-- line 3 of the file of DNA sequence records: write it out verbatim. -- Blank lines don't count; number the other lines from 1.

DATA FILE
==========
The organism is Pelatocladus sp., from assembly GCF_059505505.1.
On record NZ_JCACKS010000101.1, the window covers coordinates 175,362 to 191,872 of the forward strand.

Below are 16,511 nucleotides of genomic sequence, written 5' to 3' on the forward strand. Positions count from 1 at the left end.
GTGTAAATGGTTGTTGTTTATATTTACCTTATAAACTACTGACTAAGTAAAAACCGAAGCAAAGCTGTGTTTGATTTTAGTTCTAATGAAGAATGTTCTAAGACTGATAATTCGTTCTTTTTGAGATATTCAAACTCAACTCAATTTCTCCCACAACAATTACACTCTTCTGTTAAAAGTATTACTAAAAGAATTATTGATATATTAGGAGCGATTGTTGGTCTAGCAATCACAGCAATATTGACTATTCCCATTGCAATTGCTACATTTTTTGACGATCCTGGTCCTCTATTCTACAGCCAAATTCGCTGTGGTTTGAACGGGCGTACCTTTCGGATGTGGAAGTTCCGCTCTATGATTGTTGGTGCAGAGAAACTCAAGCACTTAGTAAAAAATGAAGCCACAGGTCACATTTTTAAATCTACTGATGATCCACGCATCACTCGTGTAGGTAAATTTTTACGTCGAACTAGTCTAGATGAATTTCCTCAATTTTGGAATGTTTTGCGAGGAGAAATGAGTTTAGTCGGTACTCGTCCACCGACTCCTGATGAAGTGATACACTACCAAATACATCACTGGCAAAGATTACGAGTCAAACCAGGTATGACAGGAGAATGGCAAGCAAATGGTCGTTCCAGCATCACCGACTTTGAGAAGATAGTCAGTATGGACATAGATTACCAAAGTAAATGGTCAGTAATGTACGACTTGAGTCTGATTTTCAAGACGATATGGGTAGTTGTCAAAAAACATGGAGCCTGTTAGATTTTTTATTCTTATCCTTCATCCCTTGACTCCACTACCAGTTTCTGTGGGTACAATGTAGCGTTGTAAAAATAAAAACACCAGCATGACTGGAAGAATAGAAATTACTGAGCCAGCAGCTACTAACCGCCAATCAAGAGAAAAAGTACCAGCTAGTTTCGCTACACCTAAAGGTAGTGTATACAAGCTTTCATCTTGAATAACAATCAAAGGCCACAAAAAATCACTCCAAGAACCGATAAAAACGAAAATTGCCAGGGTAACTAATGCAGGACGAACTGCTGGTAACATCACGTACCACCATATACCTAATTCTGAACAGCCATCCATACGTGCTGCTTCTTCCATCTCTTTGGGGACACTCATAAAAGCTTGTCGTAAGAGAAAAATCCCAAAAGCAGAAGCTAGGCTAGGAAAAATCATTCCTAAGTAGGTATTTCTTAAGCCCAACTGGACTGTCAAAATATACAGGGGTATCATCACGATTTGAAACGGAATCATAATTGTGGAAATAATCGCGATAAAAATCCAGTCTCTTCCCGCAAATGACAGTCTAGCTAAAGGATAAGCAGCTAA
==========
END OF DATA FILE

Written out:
Below are 16,511 nucleotides of genomic sequence, written 5' to 3' on the forward strand. Positions count from 1 at the left end.